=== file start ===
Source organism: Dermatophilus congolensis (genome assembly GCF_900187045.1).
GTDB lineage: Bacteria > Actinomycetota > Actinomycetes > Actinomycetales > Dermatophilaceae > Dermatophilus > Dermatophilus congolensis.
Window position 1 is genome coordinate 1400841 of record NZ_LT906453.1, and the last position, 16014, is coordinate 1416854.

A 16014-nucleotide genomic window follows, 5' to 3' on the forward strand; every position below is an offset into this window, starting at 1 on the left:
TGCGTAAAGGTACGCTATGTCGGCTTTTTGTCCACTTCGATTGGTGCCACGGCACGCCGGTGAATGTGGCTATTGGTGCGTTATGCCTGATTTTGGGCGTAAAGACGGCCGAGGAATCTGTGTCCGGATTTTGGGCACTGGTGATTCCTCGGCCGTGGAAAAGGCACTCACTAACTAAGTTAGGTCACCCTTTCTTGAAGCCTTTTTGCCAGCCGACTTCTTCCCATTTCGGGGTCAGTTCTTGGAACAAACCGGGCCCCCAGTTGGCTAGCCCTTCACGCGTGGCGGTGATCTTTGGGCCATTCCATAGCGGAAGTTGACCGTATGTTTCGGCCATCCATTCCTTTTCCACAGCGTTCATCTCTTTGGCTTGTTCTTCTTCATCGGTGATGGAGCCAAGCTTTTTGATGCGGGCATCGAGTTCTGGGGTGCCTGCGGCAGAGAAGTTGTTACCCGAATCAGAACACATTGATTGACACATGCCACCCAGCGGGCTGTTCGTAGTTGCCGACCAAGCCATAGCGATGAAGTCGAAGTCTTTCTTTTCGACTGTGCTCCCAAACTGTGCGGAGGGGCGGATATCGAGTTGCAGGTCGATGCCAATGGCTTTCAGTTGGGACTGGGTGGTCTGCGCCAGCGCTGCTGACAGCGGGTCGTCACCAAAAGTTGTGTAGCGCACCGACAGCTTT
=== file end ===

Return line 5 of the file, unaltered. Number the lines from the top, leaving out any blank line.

TGCGTAAAGGTACGCTATGTCGGCTTTTTGTCCACTTCGATTGGTGCCACGGCACGCCGGTGAATGTGGCTATTGGTGCGTTATGCCTGATTTTGGGCGTAAAGACGGCCGAGGAATCTGTGTCCGGATTTTGGGCACTGGTGATTCCTCGGCCGTGGAAAAGGCACTCACTAACTAAGTTAGGTCACCCTTTCTTGAAGCCTTTTTGCCAGCCGACTTCTTCCCATTTCGGGGTCAGTTCTTGGAACAAACCGGGCCCCCAGTTGGCTAGCCCTTCACGCGTGGCGGTGATCTTTGGGCCATTCCATAGCGGAAGTTGACCGTATGTTTCGGCCATCCATTCCTTTTCCACAGCGTTCATCTCTTTGGCTTGTTCTTCTTCATCGGTGATGGAGCCAAGCTTTTTGATGCGGGCATCGAGTTCTGGGGTGCCTGCGGCAGAGAAGTTGTTACCCGAATCAGAACACATTGATTGACACATGCCACCCAGCGGGCTGTTCGTAGTTGCCGACCAAGCCATAGCGATGAAGTCGAAGTCTTTCTTTTCGACTGTGCTCCCAAACTGTGCGGAGGGGCGGATATCGAGTTGCAGGTCGATGCCAATGGCTTTCAGTTGGGACTGGGTGGTCTGCGCCAGCGCTGCTGACAGCGGGTCGTCACCAAAAGTTGTGTAGCGCACCGACAGCTTT